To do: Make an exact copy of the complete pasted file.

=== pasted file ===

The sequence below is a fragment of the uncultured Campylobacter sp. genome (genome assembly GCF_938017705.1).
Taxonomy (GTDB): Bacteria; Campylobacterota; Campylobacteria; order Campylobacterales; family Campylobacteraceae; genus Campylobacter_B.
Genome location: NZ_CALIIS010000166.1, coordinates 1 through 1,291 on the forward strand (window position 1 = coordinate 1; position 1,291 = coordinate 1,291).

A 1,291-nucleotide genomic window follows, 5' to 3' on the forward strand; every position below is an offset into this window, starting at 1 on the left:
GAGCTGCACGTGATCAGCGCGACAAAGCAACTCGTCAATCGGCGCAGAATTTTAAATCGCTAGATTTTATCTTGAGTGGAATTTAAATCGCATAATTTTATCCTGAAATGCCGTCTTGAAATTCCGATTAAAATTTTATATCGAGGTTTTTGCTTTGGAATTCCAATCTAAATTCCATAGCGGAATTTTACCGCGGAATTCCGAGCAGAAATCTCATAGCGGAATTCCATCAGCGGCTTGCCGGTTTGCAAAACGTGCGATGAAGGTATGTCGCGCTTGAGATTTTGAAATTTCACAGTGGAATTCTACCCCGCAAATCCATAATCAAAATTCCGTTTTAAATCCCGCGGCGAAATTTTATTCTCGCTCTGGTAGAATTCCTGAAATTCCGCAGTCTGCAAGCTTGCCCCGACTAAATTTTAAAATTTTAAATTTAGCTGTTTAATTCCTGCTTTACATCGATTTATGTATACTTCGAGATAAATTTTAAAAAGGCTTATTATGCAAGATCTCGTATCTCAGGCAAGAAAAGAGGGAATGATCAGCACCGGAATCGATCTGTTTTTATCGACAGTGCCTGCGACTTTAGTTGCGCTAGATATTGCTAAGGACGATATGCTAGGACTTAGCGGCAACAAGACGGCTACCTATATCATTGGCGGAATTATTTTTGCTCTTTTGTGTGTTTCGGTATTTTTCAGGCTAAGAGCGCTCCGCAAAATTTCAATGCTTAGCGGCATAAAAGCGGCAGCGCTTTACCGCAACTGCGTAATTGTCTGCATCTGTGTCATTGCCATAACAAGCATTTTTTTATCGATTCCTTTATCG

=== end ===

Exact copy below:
The sequence below is a fragment of the uncultured Campylobacter sp. genome (genome assembly GCF_938017705.1).
Taxonomy (GTDB): Bacteria; Campylobacterota; Campylobacteria; order Campylobacterales; family Campylobacteraceae; genus Campylobacter_B.
Genome location: NZ_CALIIS010000166.1, coordinates 1 through 1,291 on the forward strand (window position 1 = coordinate 1; position 1,291 = coordinate 1,291).

A 1,291-nucleotide genomic window follows, 5' to 3' on the forward strand; every position below is an offset into this window, starting at 1 on the left:
GAGCTGCACGTGATCAGCGCGACAAAGCAACTCGTCAATCGGCGCAGAATTTTAAATCGCTAGATTTTATCTTGAGTGGAATTTAAATCGCATAATTTTATCCTGAAATGCCGTCTTGAAATTCCGATTAAAATTTTATATCGAGGTTTTTGCTTTGGAATTCCAATCTAAATTCCATAGCGGAATTTTACCGCGGAATTCCGAGCAGAAATCTCATAGCGGAATTCCATCAGCGGCTTGCCGGTTTGCAAAACGTGCGATGAAGGTATGTCGCGCTTGAGATTTTGAAATTTCACAGTGGAATTCTACCCCGCAAATCCATAATCAAAATTCCGTTTTAAATCCCGCGGCGAAATTTTATTCTCGCTCTGGTAGAATTCCTGAAATTCCGCAGTCTGCAAGCTTGCCCCGACTAAATTTTAAAATTTTAAATTTAGCTGTTTAATTCCTGCTTTACATCGATTTATGTATACTTCGAGATAAATTTTAAAAAGGCTTATTATGCAAGATCTCGTATCTCAGGCAAGAAAAGAGGGAATGATCAGCACCGGAATCGATCTGTTTTTATCGACAGTGCCTGCGACTTTAGTTGCGCTAGATATTGCTAAGGACGATATGCTAGGACTTAGCGGCAACAAGACGGCTACCTATATCATTGGCGGAATTATTTTTGCTCTTTTGTGTGTTTCGGTATTTTTCAGGCTAAGAGCGCTCCGCAAAATTTCAATGCTTAGCGGCATAAAAGCGGCAGCGCTTTACCGCAACTGCGTAATTGTCTGCATCTGTGTCATTGCCATAACAAGCATTTTTTTATCGATTCCTTTATCG